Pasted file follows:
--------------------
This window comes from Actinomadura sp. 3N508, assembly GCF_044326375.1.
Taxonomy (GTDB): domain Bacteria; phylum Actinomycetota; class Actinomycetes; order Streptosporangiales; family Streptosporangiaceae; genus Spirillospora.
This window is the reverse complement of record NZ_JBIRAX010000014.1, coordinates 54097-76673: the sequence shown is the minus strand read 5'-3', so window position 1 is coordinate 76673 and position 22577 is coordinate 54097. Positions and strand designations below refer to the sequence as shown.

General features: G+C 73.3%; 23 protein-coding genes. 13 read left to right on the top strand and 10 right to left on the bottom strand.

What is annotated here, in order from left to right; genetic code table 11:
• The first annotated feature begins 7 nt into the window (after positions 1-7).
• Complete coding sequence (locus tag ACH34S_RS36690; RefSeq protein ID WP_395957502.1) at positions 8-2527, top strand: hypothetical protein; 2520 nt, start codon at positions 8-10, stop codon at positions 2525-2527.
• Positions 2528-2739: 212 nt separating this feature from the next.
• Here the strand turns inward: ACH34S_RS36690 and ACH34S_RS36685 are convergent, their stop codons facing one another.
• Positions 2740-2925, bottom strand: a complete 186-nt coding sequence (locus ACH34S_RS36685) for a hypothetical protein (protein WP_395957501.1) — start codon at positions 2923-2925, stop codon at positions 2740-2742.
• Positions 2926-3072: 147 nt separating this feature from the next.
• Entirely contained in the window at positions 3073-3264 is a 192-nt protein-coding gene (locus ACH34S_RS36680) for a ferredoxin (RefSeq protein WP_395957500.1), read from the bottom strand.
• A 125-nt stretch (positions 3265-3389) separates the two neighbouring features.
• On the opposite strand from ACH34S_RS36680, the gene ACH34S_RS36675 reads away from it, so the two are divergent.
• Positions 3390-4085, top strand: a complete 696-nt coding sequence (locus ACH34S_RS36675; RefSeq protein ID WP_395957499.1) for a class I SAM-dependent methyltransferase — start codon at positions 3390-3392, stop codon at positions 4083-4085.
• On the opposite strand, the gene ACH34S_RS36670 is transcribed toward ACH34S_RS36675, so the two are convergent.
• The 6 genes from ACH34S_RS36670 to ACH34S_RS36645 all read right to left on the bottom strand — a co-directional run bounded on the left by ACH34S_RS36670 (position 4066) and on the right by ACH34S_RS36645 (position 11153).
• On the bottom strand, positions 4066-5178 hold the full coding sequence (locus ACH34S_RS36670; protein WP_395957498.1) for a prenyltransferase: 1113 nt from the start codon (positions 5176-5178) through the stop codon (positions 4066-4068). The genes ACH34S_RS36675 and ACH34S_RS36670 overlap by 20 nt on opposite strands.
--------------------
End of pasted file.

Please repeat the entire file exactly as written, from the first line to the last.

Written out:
This window comes from Actinomadura sp. 3N508, assembly GCF_044326375.1.
Taxonomy (GTDB): domain Bacteria; phylum Actinomycetota; class Actinomycetes; order Streptosporangiales; family Streptosporangiaceae; genus Spirillospora.
This window is the reverse complement of record NZ_JBIRAX010000014.1, coordinates 54097-76673: the sequence shown is the minus strand read 5'-3', so window position 1 is coordinate 76673 and position 22577 is coordinate 54097. Positions and strand designations below refer to the sequence as shown.

General features: G+C 73.3%; 23 protein-coding genes. 13 read left to right on the top strand and 10 right to left on the bottom strand.

What is annotated here, in order from left to right; genetic code table 11:
• The first annotated feature begins 7 nt into the window (after positions 1-7).
• Complete coding sequence (locus tag ACH34S_RS36690; RefSeq protein ID WP_395957502.1) at positions 8-2527, top strand: hypothetical protein; 2520 nt, start codon at positions 8-10, stop codon at positions 2525-2527.
• Positions 2528-2739: 212 nt separating this feature from the next.
• Here the strand turns inward: ACH34S_RS36690 and ACH34S_RS36685 are convergent, their stop codons facing one another.
• Positions 2740-2925, bottom strand: a complete 186-nt coding sequence (locus ACH34S_RS36685) for a hypothetical protein (protein WP_395957501.1) — start codon at positions 2923-2925, stop codon at positions 2740-2742.
• Positions 2926-3072: 147 nt separating this feature from the next.
• Entirely contained in the window at positions 3073-3264 is a 192-nt protein-coding gene (locus ACH34S_RS36680) for a ferredoxin (RefSeq protein WP_395957500.1), read from the bottom strand.
• A 125-nt stretch (positions 3265-3389) separates the two neighbouring features.
• On the opposite strand from ACH34S_RS36680, the gene ACH34S_RS36675 reads away from it, so the two are divergent.
• Positions 3390-4085, top strand: a complete 696-nt coding sequence (locus ACH34S_RS36675; RefSeq protein ID WP_395957499.1) for a class I SAM-dependent methyltransferase — start codon at positions 3390-3392, stop codon at positions 4083-4085.
• On the opposite strand, the gene ACH34S_RS36670 is transcribed toward ACH34S_RS36675, so the two are convergent.
• The 6 genes from ACH34S_RS36670 to ACH34S_RS36645 all read right to left on the bottom strand — a co-directional run bounded on the left by ACH34S_RS36670 (position 4066) and on the right by ACH34S_RS36645 (position 11153).
• On the bottom strand, positions 4066-5178 hold the full coding sequence (locus ACH34S_RS36670; protein WP_395957498.1) for a prenyltransferase: 1113 nt from the start codon (positions 5176-5178) through the stop codon (positions 4066-4068). The genes ACH34S_RS36675 and ACH34S_RS36670 overlap by 20 nt on opposite strands.